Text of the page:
1. Severe overheating & dog dehydration symptoms - If your dog exhibits severe signs of dehydration or overheating (e.g. extreme lethargy, rapid breathing, stumbling, collapse, or seizures) it is a medical emergency. 
  2. Lack of improvement - Prolonged dehydration and/or overheating can lead to serious health complications. If your dog's condition does not improve despite your best efforts to rehydrate them or cool them down, it's crucial to consult a veterinarian
  3. A puppy or senior dog - Puppies and senior dogs are more susceptible to dehydration. Considering that a puppy’s system is just developing, and a senior dog’s is more fragile, it is often advisable to contact a veterinarian if these age groups are affected.

In addition to the above scenarios, it is advisable to seek veterinary help if you feel that your dog's condition requires it. It’s always better to err on the side of caution. 

A dog exhibiting lethargy which is one of the many symptoms of overheating in dogs

Final Thoughts on Dog Dehydration & Overheating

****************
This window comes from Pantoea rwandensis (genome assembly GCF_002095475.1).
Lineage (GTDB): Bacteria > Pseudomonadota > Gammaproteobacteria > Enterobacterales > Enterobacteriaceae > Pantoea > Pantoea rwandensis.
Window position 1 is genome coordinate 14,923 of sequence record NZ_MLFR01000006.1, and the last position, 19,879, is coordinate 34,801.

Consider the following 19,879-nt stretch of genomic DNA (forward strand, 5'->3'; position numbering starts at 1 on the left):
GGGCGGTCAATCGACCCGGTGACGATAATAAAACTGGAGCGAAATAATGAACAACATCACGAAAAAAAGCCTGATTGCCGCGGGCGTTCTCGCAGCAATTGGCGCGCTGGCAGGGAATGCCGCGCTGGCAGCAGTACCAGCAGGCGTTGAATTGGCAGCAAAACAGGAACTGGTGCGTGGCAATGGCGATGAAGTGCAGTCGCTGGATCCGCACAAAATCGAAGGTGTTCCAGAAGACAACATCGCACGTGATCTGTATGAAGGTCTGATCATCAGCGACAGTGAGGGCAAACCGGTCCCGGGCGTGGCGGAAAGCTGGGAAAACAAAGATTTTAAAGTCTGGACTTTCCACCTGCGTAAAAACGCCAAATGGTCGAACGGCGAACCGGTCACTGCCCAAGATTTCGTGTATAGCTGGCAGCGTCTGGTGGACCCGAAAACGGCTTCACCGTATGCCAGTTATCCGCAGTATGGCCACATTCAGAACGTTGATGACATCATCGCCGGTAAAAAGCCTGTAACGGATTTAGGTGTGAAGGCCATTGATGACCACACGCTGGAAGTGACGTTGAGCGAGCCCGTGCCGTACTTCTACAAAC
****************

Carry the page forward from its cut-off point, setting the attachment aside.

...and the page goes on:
With the preventive measures and treatment tips we talked about, you will be able to protect your pup from dehydration and overheating.

In addition to protection from the heat, make sure that your furry friend is also protected from transmissible diseases through updated canine vaccinations. Worms in dogs are also particularly prevalent during the warmer months — and this includes the potentially-fatal heartworm. If you haven’t gotten heartworm and parasite preventives for your pup yet, now is a great time to start!

If you have questions about overheating, dog dehydration symptoms, vaccinations, or worm preventives, we’re here to help!

Sploot Veterinary Care is a primary & urgent care clinic with multiple convenient vet clinics. We are open 365 days a year, with extended clinic hours. You can always count on us for reliable care. For urgent concerns and urgent intakes, feel free to reach out to our team! You can also book your pup’s appointment easily online or through the Sploot Vets app.

Till next time, we’re with you every pounce of the way!